4. It must also be emphasized that there is no scientific evidence that IGF-I causes malignant transformation of normal human cells. Accusations of carcinogenesis are the most blatant form of scare mongering and the consequences of publication of such allegations can be devastating for a product and the company that markets it. If Akre and Wilson are aware of any evidence that is scientifically valid and contradicts the numerous studies that have shown no threat to human health in milk from rBST treated cows, Monsanto scientists would like to see it and be able to discuss it with them before any such claim is made in a television broadcast. Simple fairness demands that any evidence Akre and Wilson have to support such a claim be thoroughly reviewed before it is broadcast to a public that will only remember the alleged consequence - cancer , not the so-called "science" claimed to support it. If a Monsanto product which has been thoroughly researched, tested and approved by the FDA and similar agencies in other countries is going to be linked to cancer or other human disease in a broadcast by a Fox Network station, the evidence upon which that claim is based should, in fact, be made available not only to Monsanto's scientists but other independent experts in the field for analysis and conunent before any such material is published. Peer review is a basic protocol of scientific research. Good journalism requires no less.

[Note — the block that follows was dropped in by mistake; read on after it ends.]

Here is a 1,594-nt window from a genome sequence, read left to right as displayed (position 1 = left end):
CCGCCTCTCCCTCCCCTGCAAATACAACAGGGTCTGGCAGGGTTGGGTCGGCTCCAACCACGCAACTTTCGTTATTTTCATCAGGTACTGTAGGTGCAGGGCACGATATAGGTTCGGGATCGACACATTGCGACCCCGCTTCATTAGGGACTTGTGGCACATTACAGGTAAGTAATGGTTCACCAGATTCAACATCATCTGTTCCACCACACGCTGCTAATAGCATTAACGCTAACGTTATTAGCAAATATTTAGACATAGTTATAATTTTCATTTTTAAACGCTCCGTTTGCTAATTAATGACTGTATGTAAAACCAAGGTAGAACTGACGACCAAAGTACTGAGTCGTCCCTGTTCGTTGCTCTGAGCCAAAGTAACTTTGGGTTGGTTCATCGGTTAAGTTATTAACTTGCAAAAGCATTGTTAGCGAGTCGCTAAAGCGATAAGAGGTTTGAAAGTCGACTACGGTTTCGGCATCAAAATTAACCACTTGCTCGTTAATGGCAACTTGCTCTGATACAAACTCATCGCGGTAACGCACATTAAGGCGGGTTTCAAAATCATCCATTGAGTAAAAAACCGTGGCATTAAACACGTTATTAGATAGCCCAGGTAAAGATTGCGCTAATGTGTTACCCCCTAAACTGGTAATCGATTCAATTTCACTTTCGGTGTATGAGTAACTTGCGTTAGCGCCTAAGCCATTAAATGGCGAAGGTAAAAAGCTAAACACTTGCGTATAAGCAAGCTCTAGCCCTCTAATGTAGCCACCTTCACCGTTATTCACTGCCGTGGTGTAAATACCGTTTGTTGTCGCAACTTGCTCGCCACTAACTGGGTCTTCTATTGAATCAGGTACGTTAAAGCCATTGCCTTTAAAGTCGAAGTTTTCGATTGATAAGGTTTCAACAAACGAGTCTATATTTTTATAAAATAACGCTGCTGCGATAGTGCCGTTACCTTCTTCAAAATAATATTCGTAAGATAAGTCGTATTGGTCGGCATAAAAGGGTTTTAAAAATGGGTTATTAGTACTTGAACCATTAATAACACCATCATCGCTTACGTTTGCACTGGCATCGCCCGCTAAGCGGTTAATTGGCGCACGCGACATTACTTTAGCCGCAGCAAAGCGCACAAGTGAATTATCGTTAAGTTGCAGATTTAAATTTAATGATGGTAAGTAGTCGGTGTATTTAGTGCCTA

There is a lot at stake in what is going on in Florida, not only for Monsanto, but also for Fox News and its owner, as well as for the American people and a world population that can benefit significantly from the use of rBST and other products of agricultural biotechnology. On behalf of Monsanto, I ask that you and your Fox News colleagues consider thoroughly what is at stake and the enormous damage that can be done by the reckless presentation of unsupported speculation as fact and the equally reckless publication of unsupported accusations or innuendo of fraud, deception, and bribery in connection with something as serious as the obtaining of approvals for a product such as RBST. Now is the time to get a level playing field here. I can assure you that Monsanto will be pleased to cooperate with you and your news executives to get the facts straight about this highly complex subject. I am prepared to discuss the matter with you, any of your news executives, or your counsel at any time and look forward to hearing from you.